When an international DJ and former aid-worker take the helm of a Downton Abbey-style house, something rather exciting happens.
Anselm and Sarah Guise are, on one level, a young(ish) couple with two small children, building an extension and doing some redecorating.
Except their home is Elmore Court and has belonged to the family for 750 years. And the revamp budget is £1.5 million, to include an exciting new wedding venue.
Elmore Court sits amid 1,000 acres on the bend of the River Severn. Its approach, through the modern estates of Quedgeley, across the canal and past half-timbered cottages, feels like a drive to back in time.
Enter the ornate gates of Elmore Court and the sense of reaching the Downton Abbey era of elegance and deference is complete.
Elmore might be beautiful, but it wasn't luxurious when Anselm, 42, inherited the 500-year-old house and estate from his late uncle in 2007.
For a start, the heating doesn't come on with the flick of a switch, and the bill, for frugal use, is £8,000 a year.
The couple have a two-year-old son Wylder, and baby daughter Amber-Lily. It's a long trek from one end to the other, with a small baby in your arms, and in winter you keep your coat on.
But Sarah is used to less than luxurious living. As a former aid worker she lived in Pakistan and Nepal for more than two years running health projects for women.
"Disasters don't happen in accessible places – you end up living in remote villages in the back of beyond," she said.
Sarah is clearly resourceful, but she's also warm, generous and no lady of the manor.
Despite being a new mum, she got stuck into the first task at hand – decluttering – from baby christening robes to enough china dinner services to literally fill every inch of a drawing room.
History had been hoarded to the point of finding a 1942 cigar box labelled 'pieces of string of no use anymore'.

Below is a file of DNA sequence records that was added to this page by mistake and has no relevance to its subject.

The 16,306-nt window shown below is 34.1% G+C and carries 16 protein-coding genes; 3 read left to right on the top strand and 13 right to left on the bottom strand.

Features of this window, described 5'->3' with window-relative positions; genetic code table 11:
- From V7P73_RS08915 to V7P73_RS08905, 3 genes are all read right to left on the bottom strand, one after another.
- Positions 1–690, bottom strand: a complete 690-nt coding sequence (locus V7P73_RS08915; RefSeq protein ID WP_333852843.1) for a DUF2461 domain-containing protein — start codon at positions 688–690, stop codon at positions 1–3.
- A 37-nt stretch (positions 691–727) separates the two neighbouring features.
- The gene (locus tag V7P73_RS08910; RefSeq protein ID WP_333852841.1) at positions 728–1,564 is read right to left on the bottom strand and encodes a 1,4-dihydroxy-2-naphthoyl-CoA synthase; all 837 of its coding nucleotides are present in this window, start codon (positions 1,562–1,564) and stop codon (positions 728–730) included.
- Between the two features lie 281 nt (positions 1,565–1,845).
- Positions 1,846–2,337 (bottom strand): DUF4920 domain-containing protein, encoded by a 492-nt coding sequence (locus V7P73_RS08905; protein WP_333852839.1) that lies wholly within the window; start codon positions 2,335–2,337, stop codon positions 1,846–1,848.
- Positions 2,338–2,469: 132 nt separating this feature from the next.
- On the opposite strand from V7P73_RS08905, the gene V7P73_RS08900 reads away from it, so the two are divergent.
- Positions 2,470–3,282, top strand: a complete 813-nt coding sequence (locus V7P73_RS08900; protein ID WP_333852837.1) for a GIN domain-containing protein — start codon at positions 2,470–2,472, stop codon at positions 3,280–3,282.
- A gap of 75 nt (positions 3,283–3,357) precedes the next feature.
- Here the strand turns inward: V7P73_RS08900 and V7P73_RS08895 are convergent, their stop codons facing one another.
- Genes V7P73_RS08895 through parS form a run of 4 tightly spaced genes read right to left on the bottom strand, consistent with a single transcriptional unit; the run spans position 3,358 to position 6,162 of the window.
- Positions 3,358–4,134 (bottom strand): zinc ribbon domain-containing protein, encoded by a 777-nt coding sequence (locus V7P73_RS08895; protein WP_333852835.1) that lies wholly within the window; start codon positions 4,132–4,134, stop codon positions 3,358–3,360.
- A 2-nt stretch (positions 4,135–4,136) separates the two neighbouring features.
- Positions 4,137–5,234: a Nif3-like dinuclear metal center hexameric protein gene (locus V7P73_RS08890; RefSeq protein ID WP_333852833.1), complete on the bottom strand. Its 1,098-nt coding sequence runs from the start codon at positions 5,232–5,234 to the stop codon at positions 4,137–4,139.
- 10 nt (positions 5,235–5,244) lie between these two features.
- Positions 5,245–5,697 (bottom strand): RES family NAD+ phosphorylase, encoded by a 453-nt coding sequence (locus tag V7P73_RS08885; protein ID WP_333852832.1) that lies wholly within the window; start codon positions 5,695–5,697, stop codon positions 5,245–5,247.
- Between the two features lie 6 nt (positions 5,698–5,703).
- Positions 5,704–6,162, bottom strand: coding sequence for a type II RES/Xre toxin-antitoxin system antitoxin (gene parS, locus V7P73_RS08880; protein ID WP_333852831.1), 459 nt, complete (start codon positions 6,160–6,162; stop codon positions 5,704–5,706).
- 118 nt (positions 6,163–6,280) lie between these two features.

"We find watching Downton Abbey absolutely fascinating. Much of it feels so familiar, although some is absolutely nonsense," said Sarah.
Designed for a different way of life, it is the details of Elmore which are intriguing.
"The main door into the hall has no handle or lock. There would have always been a footman here, ready to open the door. You would never have opened the door yourself," said Sarah.
While Anselm's late Uncle John had clung on to a bygone era – he never entered the kitchen, for instance – it was clear to Anselm that Elmore needed a new vision to survive.
The couple were not only custodians of the estate, but also had a big financial headache.
"The estate was losing money but to commercialise the house would be like ripping its soul out. It would be the same as selling it," said Anselm.
The team from Channel 4 TV series Country House Rescue, which featured Elmore, suggested turning it into a cookery school. But the couple knew the real solution was to draw on their existing talent – staging creative and imaginative events.
Sarah was a founder of boutique festival The Secret Garden Party. Anselm discovered electronic music in the late 80s, ran nightclubs in London, became an international DJ and a founder of the Glade electronic dance festival.
"We knew that the local community were concerned that we were going to bring Glastonbury to their doorstep," said Anselm.
In 2009 he admits he confirmed their worst fears by holding a wild party. If Elmore was to be a venue for events, the noise problem had to be solved.
The solution lay beneath their feet.
"Our mud is perfect for a rammed earth building," said Anselm.
And so Elmore's new venue for weddings and festivities, The Gillyflower, is being built of rammed earth, 400 cubic metres from the soil of the estate itself, providing the ultimate soundproof venue.
A new biomass generator, using timber from the estate will provide a sustainable heating source.
The project featured on BBC2's new show The Planners.
And Elmore Court itself is being treated to a complete redecoration, from painting high cornices to restoring 400-year-old tapestries. Wedding ceremonies, and other gatherings, can be held in the historic main house, which will also offer guest accommodation. Then the Gillyflower will welcome guests for dinner and dancing.
"The house comes to life when it's full of people," said Sarah.
Originally one of three estates owned by the Guise family, Elmore was built specifically to entertain
While the pair have a very 21st century vision for the future, they hope that one aspect of the Downton Abbey past will return – Elmore Court's place at the heart of a community.
They want its halls to be full of voices and laughter again and its gardens to grow food for guests.
"We're welcoming people with ideas and vision to get involved," said Anselm.
"There used to be a whole community here and a social aspect which has a real beauty to it, and it's that which is exciting to me.
"It would be nice to be some kind of example of how to use the land and property and people together.
"Rather than being the family in the big house, with a team of people waiting on us, we are going to become the people that wait on the guests that come to Elmore. And I rather like that."